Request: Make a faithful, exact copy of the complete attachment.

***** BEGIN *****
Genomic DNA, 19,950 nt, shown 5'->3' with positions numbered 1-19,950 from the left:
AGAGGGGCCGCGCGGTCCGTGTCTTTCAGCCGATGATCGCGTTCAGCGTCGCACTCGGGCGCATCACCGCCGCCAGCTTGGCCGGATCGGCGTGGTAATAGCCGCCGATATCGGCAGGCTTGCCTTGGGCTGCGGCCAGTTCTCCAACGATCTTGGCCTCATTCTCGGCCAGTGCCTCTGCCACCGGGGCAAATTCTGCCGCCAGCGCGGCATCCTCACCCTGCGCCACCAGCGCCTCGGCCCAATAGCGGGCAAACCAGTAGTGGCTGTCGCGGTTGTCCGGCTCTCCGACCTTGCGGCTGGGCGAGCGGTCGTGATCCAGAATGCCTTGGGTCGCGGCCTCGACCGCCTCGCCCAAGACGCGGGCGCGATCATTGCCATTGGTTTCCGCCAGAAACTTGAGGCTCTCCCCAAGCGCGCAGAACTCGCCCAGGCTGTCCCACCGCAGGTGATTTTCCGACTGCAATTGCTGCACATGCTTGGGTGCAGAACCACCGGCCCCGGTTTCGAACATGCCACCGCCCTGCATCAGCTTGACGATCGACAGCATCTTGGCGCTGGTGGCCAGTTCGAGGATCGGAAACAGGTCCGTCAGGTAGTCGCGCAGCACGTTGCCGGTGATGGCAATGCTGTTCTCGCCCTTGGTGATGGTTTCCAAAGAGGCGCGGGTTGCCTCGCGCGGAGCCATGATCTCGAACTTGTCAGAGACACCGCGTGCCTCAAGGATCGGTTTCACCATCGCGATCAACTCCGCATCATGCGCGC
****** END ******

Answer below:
Genomic DNA, 19,950 nt, shown 5'->3' with positions numbered 1-19,950 from the left:
AGAGGGGCCGCGCGGTCCGTGTCTTTCAGCCGATGATCGCGTTCAGCGTCGCACTCGGGCGCATCACCGCCGCCAGCTTGGCCGGATCGGCGTGGTAATAGCCGCCGATATCGGCAGGCTTGCCTTGGGCTGCGGCCAGTTCTCCAACGATCTTGGCCTCATTCTCGGCCAGTGCCTCTGCCACCGGGGCAAATTCTGCCGCCAGCGCGGCATCCTCACCCTGCGCCACCAGCGCCTCGGCCCAATAGCGGGCAAACCAGTAGTGGCTGTCGCGGTTGTCCGGCTCTCCGACCTTGCGGCTGGGCGAGCGGTCGTGATCCAGAATGCCTTGGGTCGCGGCCTCGACCGCCTCGCCCAAGACGCGGGCGCGATCATTGCCATTGGTTTCCGCCAGAAACTTGAGGCTCTCCCCAAGCGCGCAGAACTCGCCCAGGCTGTCCCACCGCAGGTGATTTTCCGACTGCAATTGCTGCACATGCTTGGGTGCAGAACCACCGGCCCCGGTTTCGAACATGCCACCGCCCTGCATCAGCTTGACGATCGACAGCATCTTGGCGCTGGTGGCCAGTTCGAGGATCGGAAACAGGTCCGTCAGGTAGTCGCGCAGCACGTTGCCGGTGATGGCAATGCTGTTCTCGCCCTTGGTGATGGTTTCCAAAGAGGCGCGGGTTGCCTCGCGCGGAGCCATGATCTCGAACTTGTCAGAGACACCGCGTGCCTCAAGGATCGGTTTCACCATCGCGATCAACTCCGCATCATGCGCGC